Using both SEM and AFM [39] revealed a correla-tion between the surface of the eye and the capacity of

self-cleaning. The van der Waals interactions between the surface of the eye and the contaminating particles may be limited, occurring only on top of a few pro-tuberances in the area of contact, resulting in a non-sticky state [39].

6.3 Cicadas (Hemiptera)

The presence of small, round ENS (Figure 5b) on the surface of the wings of different cicada species has been associated with important wetting and optical properties [51]. Studies have found that the super-hydrophobicity of the wing surface promotes a self-cleaning effect, preventing major attachment of bacteria [52, 53].

7 OPTIMIZED NANOMECHANICAL

PROPERTIES

7.1 Spiders

The high strength and elasticity of the dragline silk pro-duced by spiders is the perfect example of a strong and resistant nanomaterial. With a width of ~80 nm, the fibers consist of a matrix of protein crystals embedded in amorphous protein network [54]. A combination

nm

(a) (b)

(c) (d)

400

200

0

–200

–400

Figure 4 (a) Light microscope image of Salvinia sp. (b) Contact angle image of a drop of double distilled water on the surface of

(6)

of different nanometric arrangements (e.g., peptide sequences, protein conformations, surface topology) (Figure 6a) explains the spider silk’s mechanical and biological performance [54–56]. Studies comparing dif-ferent taxa of spiders [56] found that Argiopes sp. pro-duced a significantly stronger, and therefore tougher, silk than other spiders [57]. Other studies, using AFM described the strength, extensibility, toughness, and stiffness of the dragline silk [54]; determining the number of individual silk fibers per strand (Figure 6b), while Becker et al. [58] characterized the stretching ability of a single fiber attached to the AFM tip.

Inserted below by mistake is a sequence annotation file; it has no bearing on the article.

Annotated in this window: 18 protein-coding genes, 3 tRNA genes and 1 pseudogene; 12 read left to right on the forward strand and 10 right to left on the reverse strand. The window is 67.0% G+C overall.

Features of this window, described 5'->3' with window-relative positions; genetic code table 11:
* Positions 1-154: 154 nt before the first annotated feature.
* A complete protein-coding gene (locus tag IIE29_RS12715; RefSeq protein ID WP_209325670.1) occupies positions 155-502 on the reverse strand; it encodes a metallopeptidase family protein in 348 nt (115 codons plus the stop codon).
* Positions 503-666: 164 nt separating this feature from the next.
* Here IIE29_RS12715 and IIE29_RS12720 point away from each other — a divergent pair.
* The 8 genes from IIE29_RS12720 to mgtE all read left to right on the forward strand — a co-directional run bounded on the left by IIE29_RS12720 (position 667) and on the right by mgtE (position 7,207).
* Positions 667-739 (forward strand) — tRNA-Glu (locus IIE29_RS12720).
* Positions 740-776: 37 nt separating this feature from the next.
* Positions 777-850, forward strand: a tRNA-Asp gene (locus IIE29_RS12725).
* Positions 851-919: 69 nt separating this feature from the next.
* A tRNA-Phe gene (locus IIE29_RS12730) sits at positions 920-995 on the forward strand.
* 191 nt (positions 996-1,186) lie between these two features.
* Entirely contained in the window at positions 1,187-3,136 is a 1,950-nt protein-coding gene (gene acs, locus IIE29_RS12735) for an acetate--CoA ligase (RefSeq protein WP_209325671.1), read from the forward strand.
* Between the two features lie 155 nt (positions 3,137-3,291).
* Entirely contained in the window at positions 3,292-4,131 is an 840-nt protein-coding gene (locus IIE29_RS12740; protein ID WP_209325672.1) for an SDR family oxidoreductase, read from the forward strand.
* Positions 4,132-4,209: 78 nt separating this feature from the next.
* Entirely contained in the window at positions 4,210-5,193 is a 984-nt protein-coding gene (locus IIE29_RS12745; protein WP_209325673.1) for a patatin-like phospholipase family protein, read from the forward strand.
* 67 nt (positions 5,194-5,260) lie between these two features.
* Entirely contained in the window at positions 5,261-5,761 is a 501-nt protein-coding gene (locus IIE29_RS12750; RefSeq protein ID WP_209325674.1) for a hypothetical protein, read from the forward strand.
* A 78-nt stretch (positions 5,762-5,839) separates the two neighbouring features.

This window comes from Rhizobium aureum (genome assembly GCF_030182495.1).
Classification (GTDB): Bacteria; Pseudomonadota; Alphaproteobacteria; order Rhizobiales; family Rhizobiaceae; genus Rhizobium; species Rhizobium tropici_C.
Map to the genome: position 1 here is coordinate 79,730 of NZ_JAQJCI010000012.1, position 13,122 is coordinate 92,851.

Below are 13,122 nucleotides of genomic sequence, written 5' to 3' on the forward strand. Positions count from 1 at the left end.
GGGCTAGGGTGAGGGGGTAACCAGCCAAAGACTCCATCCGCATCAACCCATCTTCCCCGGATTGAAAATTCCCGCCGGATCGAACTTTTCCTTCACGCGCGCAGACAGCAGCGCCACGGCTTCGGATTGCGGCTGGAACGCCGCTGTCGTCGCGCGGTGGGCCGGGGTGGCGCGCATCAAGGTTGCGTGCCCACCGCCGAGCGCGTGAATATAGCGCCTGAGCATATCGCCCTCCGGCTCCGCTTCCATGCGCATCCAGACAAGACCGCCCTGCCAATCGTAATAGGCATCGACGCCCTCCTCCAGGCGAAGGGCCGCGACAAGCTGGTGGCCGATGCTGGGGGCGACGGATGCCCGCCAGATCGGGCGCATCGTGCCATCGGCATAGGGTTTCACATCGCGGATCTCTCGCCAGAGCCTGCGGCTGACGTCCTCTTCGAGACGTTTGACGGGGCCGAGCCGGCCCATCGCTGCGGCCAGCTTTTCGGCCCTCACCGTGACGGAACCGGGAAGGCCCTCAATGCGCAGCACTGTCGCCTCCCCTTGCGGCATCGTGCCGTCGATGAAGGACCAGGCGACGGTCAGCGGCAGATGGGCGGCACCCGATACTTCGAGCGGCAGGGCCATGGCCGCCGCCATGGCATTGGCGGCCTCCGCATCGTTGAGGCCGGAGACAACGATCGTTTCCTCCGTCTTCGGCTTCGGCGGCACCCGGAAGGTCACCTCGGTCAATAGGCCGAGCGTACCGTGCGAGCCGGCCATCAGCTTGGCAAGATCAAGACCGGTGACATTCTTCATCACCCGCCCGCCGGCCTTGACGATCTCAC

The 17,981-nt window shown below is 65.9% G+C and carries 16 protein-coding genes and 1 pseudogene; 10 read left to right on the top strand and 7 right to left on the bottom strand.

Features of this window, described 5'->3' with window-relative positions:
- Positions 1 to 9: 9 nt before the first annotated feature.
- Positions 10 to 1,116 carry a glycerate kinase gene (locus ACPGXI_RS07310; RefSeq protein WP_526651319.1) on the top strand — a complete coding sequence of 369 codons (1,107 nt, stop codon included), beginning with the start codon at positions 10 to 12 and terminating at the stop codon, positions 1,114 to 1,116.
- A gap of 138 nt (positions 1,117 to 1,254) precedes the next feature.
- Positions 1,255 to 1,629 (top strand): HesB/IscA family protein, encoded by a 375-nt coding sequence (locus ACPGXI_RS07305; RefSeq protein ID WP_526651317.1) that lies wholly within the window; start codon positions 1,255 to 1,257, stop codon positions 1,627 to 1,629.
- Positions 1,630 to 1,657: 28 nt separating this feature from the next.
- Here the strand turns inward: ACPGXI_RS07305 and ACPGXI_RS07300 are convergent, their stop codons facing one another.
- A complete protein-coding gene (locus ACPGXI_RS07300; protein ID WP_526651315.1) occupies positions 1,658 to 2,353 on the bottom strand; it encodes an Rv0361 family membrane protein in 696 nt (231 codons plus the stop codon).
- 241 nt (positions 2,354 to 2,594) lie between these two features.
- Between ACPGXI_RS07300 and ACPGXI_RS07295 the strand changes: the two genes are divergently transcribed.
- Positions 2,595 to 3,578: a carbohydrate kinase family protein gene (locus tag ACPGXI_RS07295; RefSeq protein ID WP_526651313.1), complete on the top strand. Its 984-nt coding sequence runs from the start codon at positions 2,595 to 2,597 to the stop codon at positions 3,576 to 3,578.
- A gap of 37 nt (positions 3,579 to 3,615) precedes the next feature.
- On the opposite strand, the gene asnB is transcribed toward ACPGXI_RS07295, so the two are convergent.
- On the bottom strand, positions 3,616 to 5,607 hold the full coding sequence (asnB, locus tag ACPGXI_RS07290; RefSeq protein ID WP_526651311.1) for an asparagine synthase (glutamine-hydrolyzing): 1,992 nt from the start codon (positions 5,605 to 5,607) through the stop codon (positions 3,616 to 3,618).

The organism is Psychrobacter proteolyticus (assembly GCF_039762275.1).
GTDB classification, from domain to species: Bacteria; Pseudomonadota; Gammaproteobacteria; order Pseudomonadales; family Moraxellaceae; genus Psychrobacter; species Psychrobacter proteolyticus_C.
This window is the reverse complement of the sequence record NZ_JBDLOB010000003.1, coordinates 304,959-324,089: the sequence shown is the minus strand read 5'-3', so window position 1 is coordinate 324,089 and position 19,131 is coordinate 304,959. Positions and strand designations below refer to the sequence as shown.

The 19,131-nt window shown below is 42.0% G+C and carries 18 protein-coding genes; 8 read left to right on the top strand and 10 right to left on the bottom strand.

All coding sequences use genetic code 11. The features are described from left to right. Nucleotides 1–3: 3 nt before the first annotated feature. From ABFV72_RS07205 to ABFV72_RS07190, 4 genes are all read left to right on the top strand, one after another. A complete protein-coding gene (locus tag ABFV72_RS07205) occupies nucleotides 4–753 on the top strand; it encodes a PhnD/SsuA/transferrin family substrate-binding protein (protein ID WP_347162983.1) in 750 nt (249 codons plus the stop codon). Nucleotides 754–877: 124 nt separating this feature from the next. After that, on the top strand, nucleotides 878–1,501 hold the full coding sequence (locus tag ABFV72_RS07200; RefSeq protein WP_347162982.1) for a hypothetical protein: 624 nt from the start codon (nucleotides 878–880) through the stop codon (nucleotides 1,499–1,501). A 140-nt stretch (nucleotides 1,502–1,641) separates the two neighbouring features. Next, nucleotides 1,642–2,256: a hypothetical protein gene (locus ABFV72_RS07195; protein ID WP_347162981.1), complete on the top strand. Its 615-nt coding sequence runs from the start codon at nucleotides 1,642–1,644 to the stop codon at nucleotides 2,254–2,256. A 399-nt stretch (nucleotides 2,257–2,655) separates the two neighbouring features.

8 NANODIVERSITY: A UNIFYING

CONCEPT BEYOND BIOMIMETICS

As seen in the previous examples, structural color, wettability and optimized nanomechanics are prop-erties of living systems that emerge from ENS. So far, these phenomena have been mainly studied from a utilitarian perspective, with scientists and engineers trying to reproduce the mechanisms found in nature [59]. In this regard, biomimetics is a remarkable field of research aiming to create new technologies based on biological structures [60]. For example,

biomimicry of spider silk is the base of hydrogels interwoven with nanofibers that present a high elastic modulus at low volume fractions [55]. Studies [61–64] showed that the spider web can be mounted as films, capsules, nanofibers, and nanovesicles, with biomedical applications [65], and concluded that silk proteins can be used as nanowires or biosensors as well.